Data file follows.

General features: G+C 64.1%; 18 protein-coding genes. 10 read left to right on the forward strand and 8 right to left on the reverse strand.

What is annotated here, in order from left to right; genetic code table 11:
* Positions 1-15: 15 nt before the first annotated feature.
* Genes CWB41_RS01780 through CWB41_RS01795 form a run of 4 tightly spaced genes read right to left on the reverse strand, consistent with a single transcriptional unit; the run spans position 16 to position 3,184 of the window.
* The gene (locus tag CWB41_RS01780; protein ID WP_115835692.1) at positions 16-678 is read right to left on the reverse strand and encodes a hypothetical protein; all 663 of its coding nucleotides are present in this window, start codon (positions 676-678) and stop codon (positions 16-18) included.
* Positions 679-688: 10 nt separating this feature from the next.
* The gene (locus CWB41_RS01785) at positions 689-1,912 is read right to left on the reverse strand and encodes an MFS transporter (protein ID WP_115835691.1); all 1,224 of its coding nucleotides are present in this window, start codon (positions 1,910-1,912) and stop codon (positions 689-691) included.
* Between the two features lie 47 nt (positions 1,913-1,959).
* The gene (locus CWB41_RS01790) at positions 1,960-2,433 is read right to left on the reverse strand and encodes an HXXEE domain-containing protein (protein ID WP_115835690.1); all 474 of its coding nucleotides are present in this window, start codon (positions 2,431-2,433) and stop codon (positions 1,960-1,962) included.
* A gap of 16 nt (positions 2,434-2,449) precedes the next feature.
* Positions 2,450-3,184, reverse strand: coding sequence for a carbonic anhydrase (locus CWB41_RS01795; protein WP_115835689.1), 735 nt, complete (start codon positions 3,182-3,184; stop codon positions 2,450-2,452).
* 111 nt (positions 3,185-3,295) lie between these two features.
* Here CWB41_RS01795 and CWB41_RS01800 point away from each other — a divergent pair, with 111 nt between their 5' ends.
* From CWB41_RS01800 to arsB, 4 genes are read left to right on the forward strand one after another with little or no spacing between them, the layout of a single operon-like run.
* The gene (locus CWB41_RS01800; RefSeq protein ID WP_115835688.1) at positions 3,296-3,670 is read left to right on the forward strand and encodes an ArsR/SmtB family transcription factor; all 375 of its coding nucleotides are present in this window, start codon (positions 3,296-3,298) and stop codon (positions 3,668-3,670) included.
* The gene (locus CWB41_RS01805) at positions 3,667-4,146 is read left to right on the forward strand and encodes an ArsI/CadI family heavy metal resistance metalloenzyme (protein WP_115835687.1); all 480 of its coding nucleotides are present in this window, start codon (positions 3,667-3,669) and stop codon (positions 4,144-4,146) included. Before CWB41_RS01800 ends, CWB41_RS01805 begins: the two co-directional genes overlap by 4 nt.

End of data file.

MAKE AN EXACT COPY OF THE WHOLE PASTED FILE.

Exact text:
General features: G+C 64.1%; 18 protein-coding genes. 10 read left to right on the forward strand and 8 right to left on the reverse strand.

What is annotated here, in order from left to right; genetic code table 11:
* Positions 1-15: 15 nt before the first annotated feature.
* Genes CWB41_RS01780 through CWB41_RS01795 form a run of 4 tightly spaced genes read right to left on the reverse strand, consistent with a single transcriptional unit; the run spans position 16 to position 3,184 of the window.
* The gene (locus tag CWB41_RS01780; protein ID WP_115835692.1) at positions 16-678 is read right to left on the reverse strand and encodes a hypothetical protein; all 663 of its coding nucleotides are present in this window, start codon (positions 676-678) and stop codon (positions 16-18) included.
* Positions 679-688: 10 nt separating this feature from the next.
* The gene (locus CWB41_RS01785) at positions 689-1,912 is read right to left on the reverse strand and encodes an MFS transporter (protein ID WP_115835691.1); all 1,224 of its coding nucleotides are present in this window, start codon (positions 1,910-1,912) and stop codon (positions 689-691) included.
* Between the two features lie 47 nt (positions 1,913-1,959).
* The gene (locus CWB41_RS01790) at positions 1,960-2,433 is read right to left on the reverse strand and encodes an HXXEE domain-containing protein (protein ID WP_115835690.1); all 474 of its coding nucleotides are present in this window, start codon (positions 2,431-2,433) and stop codon (positions 1,960-1,962) included.
* A gap of 16 nt (positions 2,434-2,449) precedes the next feature.
* Positions 2,450-3,184, reverse strand: coding sequence for a carbonic anhydrase (locus CWB41_RS01795; protein WP_115835689.1), 735 nt, complete (start codon positions 3,182-3,184; stop codon positions 2,450-2,452).
* 111 nt (positions 3,185-3,295) lie between these two features.
* Here CWB41_RS01795 and CWB41_RS01800 point away from each other — a divergent pair, with 111 nt between their 5' ends.
* From CWB41_RS01800 to arsB, 4 genes are read left to right on the forward strand one after another with little or no spacing between them, the layout of a single operon-like run.
* The gene (locus CWB41_RS01800; RefSeq protein ID WP_115835688.1) at positions 3,296-3,670 is read left to right on the forward strand and encodes an ArsR/SmtB family transcription factor; all 375 of its coding nucleotides are present in this window, start codon (positions 3,296-3,298) and stop codon (positions 3,668-3,670) included.
* The gene (locus CWB41_RS01805) at positions 3,667-4,146 is read left to right on the forward strand and encodes an ArsI/CadI family heavy metal resistance metalloenzyme (protein WP_115835687.1); all 480 of its coding nucleotides are present in this window, start codon (positions 3,667-3,669) and stop codon (positions 4,144-4,146) included. Before CWB41_RS01800 ends, CWB41_RS01805 begins: the two co-directional genes overlap by 4 nt.